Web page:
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4th Sunday of Ordinary Time - Cycle B

Then they came to Capernaum,

and on the sabbath Jesus entered the synagogue and taught.

The people were astonished at his teaching,

for he taught them as one having authority and not as the scribes.

In their synagogue was a man with an unclean spirit;

he cried out, “What have you to do with us, Jesus of Nazareth?

Have you come to destroy us?

I know who you are—the Holy One of God!”

Jesus rebuked him and said,

“Quiet! Come out of him!”

The unclean spirit convulsed him and with a loud cry came out of him.

All were amazed and asked one another,

“What is this?

A new teaching with authority.

He commands even the unclean spirits and they obey him.”

His fame spread everywhere throughout the whole region of Galilee.

Exercising Authority

In the Gospel for the Fourth Sunday in Ordinary Time (Mk. 1:21-28), Jesus is teaching in the synagogue when a man with an unclean spirit cries out, “What do you have to do with us, Jesus of Nazareth? Have you come to destroy us? We know who you are, the Holy One of God.”

The unclean spirit is shocked. Since Jesus is the Holy One of God, he should avoid what is unholy. This is the traditional teaching. Stay away from unclean spirits. So the unclean spirit is incredulous when he senses a different strategy. “Have you come to destroy us?”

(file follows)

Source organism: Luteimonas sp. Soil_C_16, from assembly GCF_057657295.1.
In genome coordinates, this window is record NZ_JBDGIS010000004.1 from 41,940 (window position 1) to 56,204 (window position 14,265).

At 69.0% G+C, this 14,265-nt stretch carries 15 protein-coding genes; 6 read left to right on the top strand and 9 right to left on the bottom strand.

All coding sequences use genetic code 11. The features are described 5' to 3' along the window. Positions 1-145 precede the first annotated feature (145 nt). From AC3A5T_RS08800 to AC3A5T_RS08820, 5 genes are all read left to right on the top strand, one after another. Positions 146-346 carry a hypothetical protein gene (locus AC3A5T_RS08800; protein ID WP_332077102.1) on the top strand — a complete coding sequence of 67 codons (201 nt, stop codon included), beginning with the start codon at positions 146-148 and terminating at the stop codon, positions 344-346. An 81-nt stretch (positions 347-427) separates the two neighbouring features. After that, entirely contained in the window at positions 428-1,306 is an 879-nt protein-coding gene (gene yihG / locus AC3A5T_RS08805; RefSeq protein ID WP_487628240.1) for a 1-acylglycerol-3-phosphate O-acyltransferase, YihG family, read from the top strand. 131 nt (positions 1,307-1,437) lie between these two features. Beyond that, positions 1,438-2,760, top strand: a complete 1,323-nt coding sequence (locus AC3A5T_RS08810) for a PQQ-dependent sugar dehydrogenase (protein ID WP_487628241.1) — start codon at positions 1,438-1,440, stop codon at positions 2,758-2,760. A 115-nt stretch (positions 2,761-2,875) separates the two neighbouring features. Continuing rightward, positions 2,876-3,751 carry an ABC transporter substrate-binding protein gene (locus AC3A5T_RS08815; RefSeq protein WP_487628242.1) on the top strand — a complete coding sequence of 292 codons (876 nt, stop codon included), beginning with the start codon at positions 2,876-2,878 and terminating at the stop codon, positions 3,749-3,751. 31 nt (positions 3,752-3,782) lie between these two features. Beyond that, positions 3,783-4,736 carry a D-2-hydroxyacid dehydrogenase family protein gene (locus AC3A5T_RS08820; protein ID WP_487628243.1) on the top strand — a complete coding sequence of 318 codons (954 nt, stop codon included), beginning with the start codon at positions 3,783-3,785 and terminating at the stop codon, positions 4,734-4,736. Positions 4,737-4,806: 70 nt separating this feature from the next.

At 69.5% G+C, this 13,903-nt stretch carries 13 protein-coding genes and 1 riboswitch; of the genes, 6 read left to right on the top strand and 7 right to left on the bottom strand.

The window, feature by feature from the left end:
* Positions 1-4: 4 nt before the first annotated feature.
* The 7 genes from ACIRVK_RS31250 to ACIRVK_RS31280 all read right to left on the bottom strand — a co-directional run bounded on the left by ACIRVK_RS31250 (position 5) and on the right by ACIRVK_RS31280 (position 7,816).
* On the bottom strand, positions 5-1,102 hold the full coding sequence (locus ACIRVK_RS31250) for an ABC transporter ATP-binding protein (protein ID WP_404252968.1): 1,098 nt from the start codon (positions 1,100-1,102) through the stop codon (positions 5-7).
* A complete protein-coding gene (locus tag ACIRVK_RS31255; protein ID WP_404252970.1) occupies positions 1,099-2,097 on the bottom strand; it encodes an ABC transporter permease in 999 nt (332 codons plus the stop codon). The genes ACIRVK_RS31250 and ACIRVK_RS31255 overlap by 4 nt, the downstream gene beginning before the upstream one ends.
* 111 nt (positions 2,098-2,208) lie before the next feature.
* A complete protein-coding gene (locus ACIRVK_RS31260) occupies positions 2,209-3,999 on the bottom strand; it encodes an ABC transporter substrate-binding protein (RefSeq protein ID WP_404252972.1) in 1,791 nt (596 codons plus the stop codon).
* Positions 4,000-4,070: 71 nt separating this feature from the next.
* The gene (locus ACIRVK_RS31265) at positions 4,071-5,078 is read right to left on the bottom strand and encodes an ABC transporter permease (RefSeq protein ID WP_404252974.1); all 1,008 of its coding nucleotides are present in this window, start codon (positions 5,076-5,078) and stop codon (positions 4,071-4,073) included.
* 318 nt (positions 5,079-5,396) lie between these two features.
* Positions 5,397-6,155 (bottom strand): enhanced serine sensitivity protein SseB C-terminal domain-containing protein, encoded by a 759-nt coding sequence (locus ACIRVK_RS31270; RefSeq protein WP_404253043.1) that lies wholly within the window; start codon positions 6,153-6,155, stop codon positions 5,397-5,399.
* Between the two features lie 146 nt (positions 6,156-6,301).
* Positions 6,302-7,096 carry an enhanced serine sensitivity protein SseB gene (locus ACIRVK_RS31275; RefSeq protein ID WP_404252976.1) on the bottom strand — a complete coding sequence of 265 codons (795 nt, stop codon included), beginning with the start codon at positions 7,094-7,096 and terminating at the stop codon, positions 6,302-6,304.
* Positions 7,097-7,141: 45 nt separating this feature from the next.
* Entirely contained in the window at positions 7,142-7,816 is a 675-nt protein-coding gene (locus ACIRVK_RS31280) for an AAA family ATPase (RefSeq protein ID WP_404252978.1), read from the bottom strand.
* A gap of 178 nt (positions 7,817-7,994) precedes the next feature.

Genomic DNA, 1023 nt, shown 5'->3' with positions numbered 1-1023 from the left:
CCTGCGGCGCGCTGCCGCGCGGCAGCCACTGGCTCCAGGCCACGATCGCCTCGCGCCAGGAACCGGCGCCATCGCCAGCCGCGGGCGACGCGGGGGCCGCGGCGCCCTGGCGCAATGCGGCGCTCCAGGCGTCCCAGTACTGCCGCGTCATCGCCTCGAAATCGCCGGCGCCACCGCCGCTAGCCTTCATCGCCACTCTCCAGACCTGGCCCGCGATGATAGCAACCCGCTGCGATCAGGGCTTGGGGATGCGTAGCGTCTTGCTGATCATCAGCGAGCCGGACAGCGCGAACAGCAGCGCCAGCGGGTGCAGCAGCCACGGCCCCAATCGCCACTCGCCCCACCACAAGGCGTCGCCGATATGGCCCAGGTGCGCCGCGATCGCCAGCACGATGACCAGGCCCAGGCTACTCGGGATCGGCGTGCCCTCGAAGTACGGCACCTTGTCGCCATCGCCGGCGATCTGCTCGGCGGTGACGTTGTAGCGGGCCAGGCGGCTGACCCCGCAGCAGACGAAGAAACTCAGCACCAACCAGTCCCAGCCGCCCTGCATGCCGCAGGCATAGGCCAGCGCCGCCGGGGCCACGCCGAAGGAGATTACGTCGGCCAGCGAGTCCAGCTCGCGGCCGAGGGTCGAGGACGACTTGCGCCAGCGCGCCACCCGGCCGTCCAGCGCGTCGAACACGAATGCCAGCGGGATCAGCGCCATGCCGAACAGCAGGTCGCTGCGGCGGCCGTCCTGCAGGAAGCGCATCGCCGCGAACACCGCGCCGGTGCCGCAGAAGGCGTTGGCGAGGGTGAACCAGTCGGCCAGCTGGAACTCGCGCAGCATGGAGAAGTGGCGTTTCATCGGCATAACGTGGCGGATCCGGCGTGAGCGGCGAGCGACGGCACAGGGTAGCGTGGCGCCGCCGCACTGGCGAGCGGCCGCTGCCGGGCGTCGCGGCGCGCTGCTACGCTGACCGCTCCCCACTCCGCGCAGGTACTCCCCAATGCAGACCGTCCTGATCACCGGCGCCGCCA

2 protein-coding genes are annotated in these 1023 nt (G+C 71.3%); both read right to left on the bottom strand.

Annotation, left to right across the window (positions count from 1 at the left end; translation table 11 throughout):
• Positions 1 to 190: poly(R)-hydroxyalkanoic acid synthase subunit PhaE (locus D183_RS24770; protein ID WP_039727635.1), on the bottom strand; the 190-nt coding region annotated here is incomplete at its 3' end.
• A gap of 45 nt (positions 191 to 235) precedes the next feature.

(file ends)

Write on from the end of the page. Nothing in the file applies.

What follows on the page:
He expects Jesus to say, “I’ll have nothing to do with you.” But Jesus silences and banishes him. The people in the synagogue exclaim, “What is this? A new teaching with authority! He commands even the unclean spirits, and they obey him.”

The new teaching is engagement and elimination, not avoidance.

“Unclean spirits” is not a current cultural category. So it is difficult to know what Jesus is facing. But his intent to free human beings from what afflicts and terrorizes them is clear. And the positive effects on the people who see this happen is liberating.

And it can be liberating for us also. We have knots of thought and feeling that interiorly paralyze us. We are afraid of what afflicts us and what we judge to be beyond our powers to alleviate. Our only strategy is to shrink.

But then we see someone who does not shrink, someone who confronts and exercises authority over the unholy to better people and situations. We realize there is another way to think and act. The interior knot of thought and feeling is untied. What previously held us in check has been released. We are free to think and act differently. We begin to experiment with exercising authority over what afflicts human beings.

Sometimes we just offer general help. Sometimes we provide specific resources. Sometimes we recruit support. Sometimes we walk alongside. Sometimes we just pray. Sometimes we pray in addition to other ways. We continually search out what to do next, bringing forward our courage and creativity.

We become committed to bettering afflicted people and situations. It is a mission built into our bones. We have authority. Jesus has showed us the way. We follow.

© John Shea

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